24 Questions you should ask your parents, while you can – Amy Gibson

Donation Honours Memory of Griffith Duncan

I Look Ahead - Towards A Better World (University of Newcastle and Newcastle Teachers' College, later Newcastle College of Advanced Education Mottos)

I Look Ahead – Towards A Better World (University of Newcastle and Newcastle Teachers’ College, later Newcastle College of Advanced Education Mottos)

A small ceremony held in the University’s Auchmuty Library to mark the donation of a book to Cultural Collections has conjured memories of the legacy of one of the Hunter Region’s educational giants.

Griffith Duncan

The book was a presentation copy of the Poems and Plays of Oliver Goldsmith (1930) awarded as the Charles Oliver Prize to a 16 year-old Griffith Duncan, “for Magazine Articles”  by the Headmaster of Maitland High School (Mr Charles H. Chrismas) on the 16th December 1930.

The poems and plays of Oliver Goldsmith (1930)

The poems and plays of Oliver Goldsmith (1930)

The poems and plays of Oliver Goldsmith (1930)

The poems and plays of Oliver Goldsmith (1930)

Charles Oliver Prize plate within The poems and plays of Oliver Goldsmith (1930)

Charles Oliver Prize plate within The poems and plays of Oliver Goldsmith (1930)

This young man would go on to become foundation Principal of the Newcastle Teachers’ College, later incorporated as the Newcastle College of Advanced Education and Hunter Institute of Higher Education before it amalgamated with the University of Newcastle 1989. The book was donated by Mrs Pat Wilson, who along with her daughter Amanda, and friends Emeritus Professor John Hamilton and wife Alison handed the book over to Special Collections Librarian Lyn Keily and Mark Sutherland Associate Librarian (Research and Information Services).

Mrs Pat Wilson (in red) with daughter Amanda, presenting the book to Lyn Keily and Mark Sutherland (centre). Photo: Gregg Heathcote

Mrs Pat Wilson (in red) with daughter Amanda, presenting the book to Lyn Keily and Mark Sutherland (centre). Photo: Gregg Heathcote

The book had been passed on to Mrs Wilson by Griffith Duncan’s aunt, Annie Robson, now deceased. Mrs Wilson discussed the possibility to donate the book to the University’s Collections with her friends Emeritus Professor John Hamilton and wife Alison, which was accepted.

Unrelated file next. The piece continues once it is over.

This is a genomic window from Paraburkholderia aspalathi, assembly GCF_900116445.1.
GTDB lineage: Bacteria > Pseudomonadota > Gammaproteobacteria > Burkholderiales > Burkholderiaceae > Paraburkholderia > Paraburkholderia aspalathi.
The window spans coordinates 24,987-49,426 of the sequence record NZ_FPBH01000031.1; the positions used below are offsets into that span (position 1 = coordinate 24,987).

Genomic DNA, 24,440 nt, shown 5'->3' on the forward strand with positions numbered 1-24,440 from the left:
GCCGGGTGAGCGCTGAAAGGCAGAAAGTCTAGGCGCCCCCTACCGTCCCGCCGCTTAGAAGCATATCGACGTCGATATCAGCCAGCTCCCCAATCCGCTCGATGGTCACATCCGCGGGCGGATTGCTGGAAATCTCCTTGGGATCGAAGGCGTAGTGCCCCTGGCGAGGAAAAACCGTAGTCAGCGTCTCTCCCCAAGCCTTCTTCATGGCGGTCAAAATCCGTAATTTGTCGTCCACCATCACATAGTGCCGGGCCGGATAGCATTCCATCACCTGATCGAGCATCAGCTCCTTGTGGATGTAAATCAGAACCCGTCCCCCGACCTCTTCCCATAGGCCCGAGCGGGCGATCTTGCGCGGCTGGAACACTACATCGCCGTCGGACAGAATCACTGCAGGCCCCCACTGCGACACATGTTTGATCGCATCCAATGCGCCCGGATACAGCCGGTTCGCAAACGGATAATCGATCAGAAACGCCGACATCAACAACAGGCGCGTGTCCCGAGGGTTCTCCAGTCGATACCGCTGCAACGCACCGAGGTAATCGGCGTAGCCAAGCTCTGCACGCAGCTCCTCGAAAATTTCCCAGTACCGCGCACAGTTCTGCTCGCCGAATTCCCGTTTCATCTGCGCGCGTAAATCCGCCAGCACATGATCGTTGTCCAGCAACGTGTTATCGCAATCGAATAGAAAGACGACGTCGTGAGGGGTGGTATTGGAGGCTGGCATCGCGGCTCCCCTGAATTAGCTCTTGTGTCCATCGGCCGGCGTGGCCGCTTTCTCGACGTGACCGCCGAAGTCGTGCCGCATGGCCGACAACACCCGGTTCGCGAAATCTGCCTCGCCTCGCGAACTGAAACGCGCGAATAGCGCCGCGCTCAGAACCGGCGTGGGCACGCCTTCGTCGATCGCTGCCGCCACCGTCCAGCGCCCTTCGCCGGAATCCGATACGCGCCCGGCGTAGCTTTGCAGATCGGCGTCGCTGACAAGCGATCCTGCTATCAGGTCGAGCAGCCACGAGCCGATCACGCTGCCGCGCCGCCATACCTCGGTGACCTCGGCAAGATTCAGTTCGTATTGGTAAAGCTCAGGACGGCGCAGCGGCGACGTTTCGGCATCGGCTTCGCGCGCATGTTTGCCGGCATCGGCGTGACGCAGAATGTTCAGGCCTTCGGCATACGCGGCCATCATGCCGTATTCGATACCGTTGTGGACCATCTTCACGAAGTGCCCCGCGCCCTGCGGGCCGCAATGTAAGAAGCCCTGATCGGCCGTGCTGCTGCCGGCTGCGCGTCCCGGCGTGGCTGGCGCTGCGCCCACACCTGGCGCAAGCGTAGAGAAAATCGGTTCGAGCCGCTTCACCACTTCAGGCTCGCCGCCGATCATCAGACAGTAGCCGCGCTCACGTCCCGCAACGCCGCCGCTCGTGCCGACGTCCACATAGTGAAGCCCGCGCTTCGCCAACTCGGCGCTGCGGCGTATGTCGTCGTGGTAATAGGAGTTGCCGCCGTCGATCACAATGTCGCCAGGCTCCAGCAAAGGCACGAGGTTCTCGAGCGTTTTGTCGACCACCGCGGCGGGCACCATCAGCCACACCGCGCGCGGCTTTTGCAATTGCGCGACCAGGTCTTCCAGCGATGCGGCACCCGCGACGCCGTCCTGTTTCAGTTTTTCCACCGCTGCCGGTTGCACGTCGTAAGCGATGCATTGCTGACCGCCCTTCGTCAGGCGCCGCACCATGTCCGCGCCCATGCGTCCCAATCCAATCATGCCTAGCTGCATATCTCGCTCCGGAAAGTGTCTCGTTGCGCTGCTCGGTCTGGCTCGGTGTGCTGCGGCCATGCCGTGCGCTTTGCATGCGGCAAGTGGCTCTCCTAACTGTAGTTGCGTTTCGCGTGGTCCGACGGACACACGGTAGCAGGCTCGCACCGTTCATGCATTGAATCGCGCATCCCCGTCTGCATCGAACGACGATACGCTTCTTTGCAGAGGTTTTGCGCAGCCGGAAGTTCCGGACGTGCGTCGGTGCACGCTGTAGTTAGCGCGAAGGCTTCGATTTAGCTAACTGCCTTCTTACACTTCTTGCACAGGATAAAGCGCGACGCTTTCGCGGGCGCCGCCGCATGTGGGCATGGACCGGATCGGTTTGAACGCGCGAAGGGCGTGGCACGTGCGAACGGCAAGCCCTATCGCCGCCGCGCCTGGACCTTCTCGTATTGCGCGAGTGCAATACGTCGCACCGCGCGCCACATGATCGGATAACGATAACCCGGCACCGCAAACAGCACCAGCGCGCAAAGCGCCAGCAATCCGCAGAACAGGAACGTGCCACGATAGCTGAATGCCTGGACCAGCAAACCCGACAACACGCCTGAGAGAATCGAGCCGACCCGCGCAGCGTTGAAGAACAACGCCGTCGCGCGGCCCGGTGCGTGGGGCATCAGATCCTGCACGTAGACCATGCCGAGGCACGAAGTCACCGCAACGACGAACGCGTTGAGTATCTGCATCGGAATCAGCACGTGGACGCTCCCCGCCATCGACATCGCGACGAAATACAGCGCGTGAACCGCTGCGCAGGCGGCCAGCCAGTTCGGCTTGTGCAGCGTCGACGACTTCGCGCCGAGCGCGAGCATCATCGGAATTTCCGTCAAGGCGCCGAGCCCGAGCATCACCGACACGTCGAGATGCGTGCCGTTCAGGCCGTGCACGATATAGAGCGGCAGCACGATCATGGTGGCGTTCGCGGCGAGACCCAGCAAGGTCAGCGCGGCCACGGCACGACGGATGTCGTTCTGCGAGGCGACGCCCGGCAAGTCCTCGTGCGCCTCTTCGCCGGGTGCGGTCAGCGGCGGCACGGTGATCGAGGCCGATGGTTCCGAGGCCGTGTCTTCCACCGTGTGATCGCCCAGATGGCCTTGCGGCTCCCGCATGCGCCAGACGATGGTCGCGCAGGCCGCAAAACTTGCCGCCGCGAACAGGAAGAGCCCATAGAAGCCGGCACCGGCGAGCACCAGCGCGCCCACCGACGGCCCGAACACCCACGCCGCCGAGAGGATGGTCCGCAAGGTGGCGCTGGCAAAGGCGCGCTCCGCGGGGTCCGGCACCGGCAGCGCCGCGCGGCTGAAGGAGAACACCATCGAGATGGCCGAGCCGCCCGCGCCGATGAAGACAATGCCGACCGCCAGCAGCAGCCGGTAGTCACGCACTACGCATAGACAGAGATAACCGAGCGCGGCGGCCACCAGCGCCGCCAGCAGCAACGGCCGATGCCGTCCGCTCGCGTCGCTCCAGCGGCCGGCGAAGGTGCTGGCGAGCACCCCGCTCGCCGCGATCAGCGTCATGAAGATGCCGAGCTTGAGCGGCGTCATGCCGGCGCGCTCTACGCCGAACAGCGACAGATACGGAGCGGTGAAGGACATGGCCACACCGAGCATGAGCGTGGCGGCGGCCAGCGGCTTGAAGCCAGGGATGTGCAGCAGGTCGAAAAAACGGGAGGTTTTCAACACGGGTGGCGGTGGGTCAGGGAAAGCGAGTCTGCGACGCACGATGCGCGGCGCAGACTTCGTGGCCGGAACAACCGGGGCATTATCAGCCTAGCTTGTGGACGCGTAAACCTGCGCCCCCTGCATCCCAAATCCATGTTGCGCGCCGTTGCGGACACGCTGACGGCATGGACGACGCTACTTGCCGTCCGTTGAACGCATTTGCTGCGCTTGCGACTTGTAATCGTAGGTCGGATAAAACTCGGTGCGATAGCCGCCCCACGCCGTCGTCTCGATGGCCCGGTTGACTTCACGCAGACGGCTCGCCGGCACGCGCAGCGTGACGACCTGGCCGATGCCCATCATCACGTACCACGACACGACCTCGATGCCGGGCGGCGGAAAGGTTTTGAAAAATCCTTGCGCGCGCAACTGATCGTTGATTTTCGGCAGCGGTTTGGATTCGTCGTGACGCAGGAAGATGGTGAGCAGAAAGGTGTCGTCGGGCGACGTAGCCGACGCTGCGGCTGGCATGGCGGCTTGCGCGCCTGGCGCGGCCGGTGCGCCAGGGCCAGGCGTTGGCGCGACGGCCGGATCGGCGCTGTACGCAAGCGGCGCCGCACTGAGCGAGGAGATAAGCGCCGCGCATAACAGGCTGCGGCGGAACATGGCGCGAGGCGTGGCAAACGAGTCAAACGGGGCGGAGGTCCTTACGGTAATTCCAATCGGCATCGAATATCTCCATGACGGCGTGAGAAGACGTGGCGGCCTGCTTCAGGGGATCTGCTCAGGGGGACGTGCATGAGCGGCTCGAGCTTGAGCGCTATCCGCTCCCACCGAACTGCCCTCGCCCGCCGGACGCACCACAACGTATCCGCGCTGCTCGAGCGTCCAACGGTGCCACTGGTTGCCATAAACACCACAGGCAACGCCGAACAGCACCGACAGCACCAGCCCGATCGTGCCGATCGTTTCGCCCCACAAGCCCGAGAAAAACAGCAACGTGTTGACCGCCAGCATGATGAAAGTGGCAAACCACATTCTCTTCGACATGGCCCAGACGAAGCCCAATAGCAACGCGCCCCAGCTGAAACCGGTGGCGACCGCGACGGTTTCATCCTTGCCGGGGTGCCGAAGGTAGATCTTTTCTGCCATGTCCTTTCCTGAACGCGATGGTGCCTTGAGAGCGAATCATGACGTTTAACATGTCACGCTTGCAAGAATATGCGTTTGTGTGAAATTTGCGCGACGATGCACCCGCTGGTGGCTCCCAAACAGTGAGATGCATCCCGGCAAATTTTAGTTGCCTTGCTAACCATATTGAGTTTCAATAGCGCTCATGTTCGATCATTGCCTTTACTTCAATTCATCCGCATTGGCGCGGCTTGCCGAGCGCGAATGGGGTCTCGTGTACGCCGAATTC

(l-r) Emeritus Professor John Hamilton, Alison Hamilton, Pat Wilson with daughter Amanda, Lyn Keily, Gionni Di Gravio)

(l-r) Emeritus Professor John Hamilton, Alison Hamilton, Pat Wilson with daughter Amanda, Lyn Keily, Gionni Di Gravio) Photo: Gregg Heathcote

As part of the occassion, a display of Newcastle Teachers’ College photo albums, as well as a recording of Huldha Turner speaking about the College days was played over a slide show of images of the 1949 Pioneer Session. This helped bring back memories of Griffith Duncan and his ongoing legacy and leadership in education to the Hunter Region and beyond.

Griffith Duncan Presentation and Slide Show of 1949 Pioneer Session Photographs

Griffith Duncan Presentation and Slide Show of 1949 Pioneer Session Photographs. Photo: Gregg Heathcote

 

The lasting impression he left on his students and staff has shaped their lives and the lives of all that followed. Huldah Turner summed it up in her parting address to Dr Douglas Huxley on the 4th March 1992:

 

“When I left the college in early 1967, we were still dreaming of our “permanent campus” and wondering if it was, after all, an unattainable pipe dream. However, in spite of our primitive campus those who knew the Union Street Experience claimed that it had camaraderie and a warm fierce loyalty unique in similar institutions. It had to be experienced to be understood.

This spirit was initiated and engendered by its Foundation Principal, Grif Duncan, a man of massive intellect, wide ranging cultural interests and infinite compassion.

He put students and staff before self and all who worked with him came to know his stature; unfaltering integrity, dedication to his college and profound understanding.

He loved his college. He was fiercely proud of it and he fought all the way for his better world.

The college motto of course was his:

“AD MELIOREM MUNDUM”
Towards a Better World

 

We thank Mrs Pat Wilson and family, as well as Emeritus Professor John Hamilton and wife Alison, for enabling this donation to the University of Newcastle. It has provided a humble reminder of what we are all here to achieve. In these times when the University of Newcastle is seeking to find its distinctive path in a new and challenging global environment, we cannot think of a better and more simple goal for the University, combining its motto with that of  Griff Duncan’s Newcastle Teachers’ College, igniting the powerful Promethian myth that knowledge and education can break the bonds of an enslaved mind, and ignite an eternal flame of ongoing freedom and progress for the good: